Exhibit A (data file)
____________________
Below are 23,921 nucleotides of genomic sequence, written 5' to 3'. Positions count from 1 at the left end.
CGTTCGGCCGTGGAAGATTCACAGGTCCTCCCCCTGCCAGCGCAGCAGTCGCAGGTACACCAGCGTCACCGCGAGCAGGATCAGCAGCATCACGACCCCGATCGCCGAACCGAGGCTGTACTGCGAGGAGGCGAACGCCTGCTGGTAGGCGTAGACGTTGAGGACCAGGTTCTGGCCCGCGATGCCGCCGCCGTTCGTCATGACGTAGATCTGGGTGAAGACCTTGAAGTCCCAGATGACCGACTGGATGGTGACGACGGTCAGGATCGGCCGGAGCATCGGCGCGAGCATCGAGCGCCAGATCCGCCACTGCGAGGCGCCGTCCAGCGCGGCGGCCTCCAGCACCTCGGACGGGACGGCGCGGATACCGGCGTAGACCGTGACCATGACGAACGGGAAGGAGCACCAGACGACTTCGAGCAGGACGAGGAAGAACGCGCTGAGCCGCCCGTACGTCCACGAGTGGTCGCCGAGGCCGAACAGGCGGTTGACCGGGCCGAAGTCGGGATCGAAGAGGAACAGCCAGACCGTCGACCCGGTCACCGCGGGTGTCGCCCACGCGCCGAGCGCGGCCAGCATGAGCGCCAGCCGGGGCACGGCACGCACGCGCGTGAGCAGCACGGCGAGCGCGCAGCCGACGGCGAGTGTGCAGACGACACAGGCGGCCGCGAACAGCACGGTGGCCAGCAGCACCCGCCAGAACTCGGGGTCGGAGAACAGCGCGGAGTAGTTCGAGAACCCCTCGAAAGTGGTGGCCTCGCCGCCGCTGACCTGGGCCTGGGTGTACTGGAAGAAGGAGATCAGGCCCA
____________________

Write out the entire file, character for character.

Below are 23,921 nucleotides of genomic sequence, written 5' to 3'. Positions count from 1 at the left end.
CGTTCGGCCGTGGAAGATTCACAGGTCCTCCCCCTGCCAGCGCAGCAGTCGCAGGTACACCAGCGTCACCGCGAGCAGGATCAGCAGCATCACGACCCCGATCGCCGAACCGAGGCTGTACTGCGAGGAGGCGAACGCCTGCTGGTAGGCGTAGACGTTGAGGACCAGGTTCTGGCCCGCGATGCCGCCGCCGTTCGTCATGACGTAGATCTGGGTGAAGACCTTGAAGTCCCAGATGACCGACTGGATGGTGACGACGGTCAGGATCGGCCGGAGCATCGGCGCGAGCATCGAGCGCCAGATCCGCCACTGCGAGGCGCCGTCCAGCGCGGCGGCCTCCAGCACCTCGGACGGGACGGCGCGGATACCGGCGTAGACCGTGACCATGACGAACGGGAAGGAGCACCAGACGACTTCGAGCAGGACGAGGAAGAACGCGCTGAGCCGCCCGTACGTCCACGAGTGGTCGCCGAGGCCGAACAGGCGGTTGACCGGGCCGAAGTCGGGATCGAAGAGGAACAGCCAGACCGTCGACCCGGTCACCGCGGGTGTCGCCCACGCGCCGAGCGCGGCCAGCATGAGCGCCAGCCGGGGCACGGCACGCACGCGCGTGAGCAGCACGGCGAGCGCGCAGCCGACGGCGAGTGTGCAGACGACACAGGCGGCCGCGAACAGCACGGTGGCCAGCAGCACCCGCCAGAACTCGGGGTCGGAGAACAGCGCGGAGTAGTTCGAGAACCCCTCGAAAGTGGTGGCCTCGCCGCCGCTGACCTGGGCCTGGGTGTACTGGAAGAAGGAGATCAGGCCCA